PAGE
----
from peter’s post:

In Anglo-Saxon England, guilt already existed as a major means of behavioral control. The English abbot Aelfric of Eynsham (955-1010) described it as a special kind of shame where the witnesses to the wrongful act are divine entities or spirits of the dead:

“‘He who cannot because of shame confess his faults to one man, then it must shame him before the heaven-dwellers and the earth-dwellers and the hell-dwellers, and the shame for him will be endless. (Bedingfield, 2002, p. 80)’

“This argument comes up repeatedly in Anglo-Saxon literature, where it forms a ‘penitential motif’:

“‘The motif runs: it is better to be shamed for one’s sins before one man (the confessor) in this life than to be shamed before God and before all angels and before all men and before all devils at the Last Judgement. (Godden, 1973)’

Guilt thus played a major role in English culture at least as far back as Anglo-Saxon times. Furthermore, it seems to have been indigenous:

“‘One particularly interesting fact that emerges is the peculiarly Anglo-Saxon character of the motif. Not only did it circulate widely in Old English writings but the only two Latin works in which I have been able to find it were written by Anglo-Saxons — Alcuin and Boniface. Moreover an important element of the motif, the notion of three hosts present at the Last Judgement, is itself characteristic of Anglo-Saxon writers: the usual representation of the Last Judgement in continental works (as in Alcuin’s letter) has the angels and all mankind present, and sometimes the devil as prosecutor, but not the whole host of devils, whereas the concept of the three hosts, as in Boniface’s homily, is very common in Old English writings generally. (Godden, 1973)'”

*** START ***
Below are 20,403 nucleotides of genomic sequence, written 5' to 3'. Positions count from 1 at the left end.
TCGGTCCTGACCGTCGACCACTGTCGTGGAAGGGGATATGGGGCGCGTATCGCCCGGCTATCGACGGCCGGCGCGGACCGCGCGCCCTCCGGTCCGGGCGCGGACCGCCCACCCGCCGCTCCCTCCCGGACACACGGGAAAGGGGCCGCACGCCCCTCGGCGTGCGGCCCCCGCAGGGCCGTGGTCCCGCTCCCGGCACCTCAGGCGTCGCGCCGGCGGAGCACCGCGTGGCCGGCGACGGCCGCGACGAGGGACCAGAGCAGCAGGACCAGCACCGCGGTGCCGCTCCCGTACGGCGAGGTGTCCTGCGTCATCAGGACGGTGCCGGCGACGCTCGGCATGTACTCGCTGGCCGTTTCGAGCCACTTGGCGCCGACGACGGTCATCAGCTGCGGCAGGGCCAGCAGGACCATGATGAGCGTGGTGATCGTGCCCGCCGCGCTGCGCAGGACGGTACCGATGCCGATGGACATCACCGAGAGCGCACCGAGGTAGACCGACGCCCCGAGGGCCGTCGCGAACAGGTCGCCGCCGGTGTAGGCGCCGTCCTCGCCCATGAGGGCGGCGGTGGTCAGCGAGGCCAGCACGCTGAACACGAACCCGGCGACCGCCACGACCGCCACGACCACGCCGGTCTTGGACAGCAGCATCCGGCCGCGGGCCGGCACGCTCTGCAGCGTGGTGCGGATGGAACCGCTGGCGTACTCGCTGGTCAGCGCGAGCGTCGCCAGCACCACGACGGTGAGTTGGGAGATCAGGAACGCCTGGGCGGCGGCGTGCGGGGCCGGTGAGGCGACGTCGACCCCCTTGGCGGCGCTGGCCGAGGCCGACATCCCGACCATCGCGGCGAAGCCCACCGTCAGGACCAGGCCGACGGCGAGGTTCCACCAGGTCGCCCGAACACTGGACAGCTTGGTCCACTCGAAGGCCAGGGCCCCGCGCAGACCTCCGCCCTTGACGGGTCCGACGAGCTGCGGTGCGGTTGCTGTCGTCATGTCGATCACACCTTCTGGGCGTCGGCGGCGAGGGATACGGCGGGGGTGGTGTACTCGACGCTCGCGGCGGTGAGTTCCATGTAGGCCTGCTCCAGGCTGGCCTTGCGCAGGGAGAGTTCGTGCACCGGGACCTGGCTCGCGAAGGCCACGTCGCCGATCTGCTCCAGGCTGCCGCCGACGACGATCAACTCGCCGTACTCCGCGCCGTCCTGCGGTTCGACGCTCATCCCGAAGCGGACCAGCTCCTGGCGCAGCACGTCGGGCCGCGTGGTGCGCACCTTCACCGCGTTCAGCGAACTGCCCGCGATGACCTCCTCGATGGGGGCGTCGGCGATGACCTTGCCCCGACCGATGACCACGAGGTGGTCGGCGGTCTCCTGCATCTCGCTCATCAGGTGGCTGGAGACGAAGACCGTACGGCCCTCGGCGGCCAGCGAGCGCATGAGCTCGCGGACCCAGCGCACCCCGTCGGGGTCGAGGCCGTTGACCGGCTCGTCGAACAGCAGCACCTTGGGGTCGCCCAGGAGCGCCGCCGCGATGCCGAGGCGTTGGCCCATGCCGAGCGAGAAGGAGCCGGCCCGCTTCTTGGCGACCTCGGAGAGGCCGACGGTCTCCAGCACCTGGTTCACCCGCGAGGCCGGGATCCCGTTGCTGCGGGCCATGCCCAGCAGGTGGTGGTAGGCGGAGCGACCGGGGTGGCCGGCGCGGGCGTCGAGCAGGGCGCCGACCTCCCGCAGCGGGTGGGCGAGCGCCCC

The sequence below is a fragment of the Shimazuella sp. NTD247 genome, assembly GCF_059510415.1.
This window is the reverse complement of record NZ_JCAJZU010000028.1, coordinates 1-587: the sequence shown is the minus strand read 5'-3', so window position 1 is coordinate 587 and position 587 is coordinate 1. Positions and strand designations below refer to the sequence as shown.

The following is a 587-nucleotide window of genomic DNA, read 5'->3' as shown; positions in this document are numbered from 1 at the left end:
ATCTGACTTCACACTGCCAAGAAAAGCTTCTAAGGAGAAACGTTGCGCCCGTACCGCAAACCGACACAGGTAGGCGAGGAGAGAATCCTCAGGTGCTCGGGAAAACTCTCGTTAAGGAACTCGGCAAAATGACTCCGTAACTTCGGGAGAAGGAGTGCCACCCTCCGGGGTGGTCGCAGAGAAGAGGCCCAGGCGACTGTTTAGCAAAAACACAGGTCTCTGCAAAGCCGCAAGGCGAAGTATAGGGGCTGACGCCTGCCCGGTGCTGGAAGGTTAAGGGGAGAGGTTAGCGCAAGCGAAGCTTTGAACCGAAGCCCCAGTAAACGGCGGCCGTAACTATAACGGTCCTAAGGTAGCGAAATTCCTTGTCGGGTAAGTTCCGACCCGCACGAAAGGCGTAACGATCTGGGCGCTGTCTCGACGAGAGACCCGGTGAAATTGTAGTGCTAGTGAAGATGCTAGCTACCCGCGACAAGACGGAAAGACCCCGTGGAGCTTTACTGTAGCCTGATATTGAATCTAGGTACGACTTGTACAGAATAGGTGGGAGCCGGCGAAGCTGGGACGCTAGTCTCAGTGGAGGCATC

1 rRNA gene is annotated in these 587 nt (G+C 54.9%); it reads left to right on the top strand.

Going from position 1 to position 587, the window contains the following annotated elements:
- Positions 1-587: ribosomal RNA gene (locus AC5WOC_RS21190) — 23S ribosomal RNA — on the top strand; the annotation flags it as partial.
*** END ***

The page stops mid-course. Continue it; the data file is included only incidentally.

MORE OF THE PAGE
to me it sounds as though these early christian anglo-saxon writers — boniface (d.754), alcuin (d.804), and aelfric of eynsham (d.1010) — were NOT writing about guilt, but rather about shame — albeit a rather special form of shame where, as peter said, the witnesses who would shame you were not living members of your society but “divine entities or spirits of the dead”. kind-of like how santa keeps a list of who’s been naughty and who’s been nice even though he spends most of the year up at the north pole. (how does he do it?!) somebody’s watching, so you’d better behave!